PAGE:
Letting it all hang out…

…at the Henrys’ funeral
Your Eyewitness viewed the funeral service at the Parade Ground of Joel and Isaiah Henry, the cousins who were so brutally murdered behind the back dams of West Berbice. Their bodies might’ve been found aback the village of Cotton Tree, but evidently there’s evidence that the actual killings were done somewhere else and they were dragged to the spot where they were found.
The funeral service was organised by the International People of African Descent Association – Guyana (IPADAG) – even though leader of the PNC, David Granger had promised the families they’d take care of all the expenses – and they shouldn’t take any monies from anyone else. But your Eyewitness figures that since David Granger as President had given IPADAG a $68 million grant to fund their activities, he could count on their support to fulfil his promise.
All in the family?? Well, it certainly looked like the PNC family and relatives. Even though it’s been said –- even by one of the speakers – that these murders were “a Guyanese tragedy”, the gathering was quite partisan looking. Looks like no one bothered to invite anyone from the “Government’s side” – but then, the PNC insists they’re “illegal”. Earlier in the day, President Irfaan Ali had a private viewing of the bodies at the funeral parlour along with Isaiah’s father Gladstone Henry and they both offered prayers. The President said, “In memory of the boys, all of us should commit ourselves to peace, love, and unity and serving God.”
Over at the Parade Ground, it was a different story. First of all, in something new to your Eyewitness, everyone greeted each other with the word “Ashay”, which is of Yoruba origin and means “the power to make things happen and produce change”. There, your Eyewitness caught Nicolette Henry – evidently a distant cousin of the murdered boys – giving an uncharacteristic but understandably fiery speech. She spoke of the boys growing up in a society permeated by “prejudice and inequality” and were “slaughtered by an unjust system”. After five years of her being Minister of Education, your Eyewitness wondered what she’s done during her term to reduce those ailments.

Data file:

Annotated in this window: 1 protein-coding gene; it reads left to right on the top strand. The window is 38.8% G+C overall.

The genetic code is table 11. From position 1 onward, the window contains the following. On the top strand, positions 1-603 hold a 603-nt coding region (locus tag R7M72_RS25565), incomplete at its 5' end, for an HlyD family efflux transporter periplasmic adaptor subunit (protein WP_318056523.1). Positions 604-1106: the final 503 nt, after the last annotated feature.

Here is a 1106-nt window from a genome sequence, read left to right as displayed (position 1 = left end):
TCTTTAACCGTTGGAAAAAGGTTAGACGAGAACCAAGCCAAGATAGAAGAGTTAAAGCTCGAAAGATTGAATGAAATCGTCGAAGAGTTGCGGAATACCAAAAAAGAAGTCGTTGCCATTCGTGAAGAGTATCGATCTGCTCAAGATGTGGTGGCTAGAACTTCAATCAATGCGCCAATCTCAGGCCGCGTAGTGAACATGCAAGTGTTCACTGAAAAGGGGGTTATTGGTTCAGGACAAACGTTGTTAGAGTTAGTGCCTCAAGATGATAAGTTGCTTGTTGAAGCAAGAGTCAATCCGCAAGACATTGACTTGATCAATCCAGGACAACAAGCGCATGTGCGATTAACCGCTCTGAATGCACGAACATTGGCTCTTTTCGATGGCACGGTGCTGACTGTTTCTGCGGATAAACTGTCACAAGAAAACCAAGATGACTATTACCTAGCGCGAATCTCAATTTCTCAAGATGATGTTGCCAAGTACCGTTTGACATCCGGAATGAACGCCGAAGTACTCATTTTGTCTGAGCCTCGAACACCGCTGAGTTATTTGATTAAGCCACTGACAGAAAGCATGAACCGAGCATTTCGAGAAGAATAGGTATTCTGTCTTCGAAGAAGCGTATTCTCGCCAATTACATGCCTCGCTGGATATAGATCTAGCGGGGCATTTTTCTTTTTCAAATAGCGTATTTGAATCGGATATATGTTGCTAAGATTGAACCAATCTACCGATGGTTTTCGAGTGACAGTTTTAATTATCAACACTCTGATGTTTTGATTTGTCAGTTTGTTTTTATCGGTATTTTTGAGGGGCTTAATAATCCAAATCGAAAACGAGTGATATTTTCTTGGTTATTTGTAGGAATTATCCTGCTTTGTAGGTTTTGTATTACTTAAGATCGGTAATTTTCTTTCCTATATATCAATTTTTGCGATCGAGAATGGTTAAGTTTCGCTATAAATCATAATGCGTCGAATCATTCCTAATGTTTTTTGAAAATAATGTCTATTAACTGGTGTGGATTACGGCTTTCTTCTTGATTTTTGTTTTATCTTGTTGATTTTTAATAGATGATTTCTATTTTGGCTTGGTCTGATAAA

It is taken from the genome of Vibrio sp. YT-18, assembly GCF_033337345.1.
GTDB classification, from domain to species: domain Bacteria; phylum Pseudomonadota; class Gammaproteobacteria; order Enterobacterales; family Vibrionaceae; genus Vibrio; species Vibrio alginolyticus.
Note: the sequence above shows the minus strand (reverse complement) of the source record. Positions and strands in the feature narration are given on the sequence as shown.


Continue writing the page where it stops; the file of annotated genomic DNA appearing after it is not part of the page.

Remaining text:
Earlier in the day, PNC Opposition Leader Joseph Harmon at the funeral home had been unrepentant about his earlier endorsement of public protests as a proper response to the murders. He repeated that there must be continued pressure – damn the consequences. But at the Parade Ground, Volda Lawrence – rejected by Granger but still the Chair of the PNC – repeated her conciliatory message of non-confrontation.
All in all, the funeral service was more like a political rally than anything else. The conclusion by Vincent Alexander summarised the mood:
With absolutely no evidence, he declared, “The murders were a hate crime!”

…as war
The ACDA representative read the poem, “If We Must Die” by Claude McKay, written at the turn of the 20th Century when Blacks were being persecuted in the US:
“If we must die, let it not be like hogs
Hunted and penned in an inglorious spot,
While round us bark the mad and hungry dogs,
Making their mock at our accursèd lot.
If we must die, O let us nobly die,
So that our precious blood may not be shed
In vain; then even the monsters we defy
Shall be constrained to honor us though dead!
O kinsmen! we must meet the common foe!
Though far outnumbered let us show us brave,
And for their thousand blows deal one death-blow!
What though before us lies the open grave?
Like men we’ll face the murderous, cowardly pack,
Pressed to the wall, dying, but fighting back!”
With us coming off four days of brutal racial confrontation, was this the time and place?
Who’s the “common foe”?

…on Pompeo’s visit
The confirmation that US Secretary of State Mike Pompeo will be visiting this week and the conspiracy theorists have gone into overdrive.
If they’re to be believed, he’s coming to launch an attack on Venezuela from our soil!!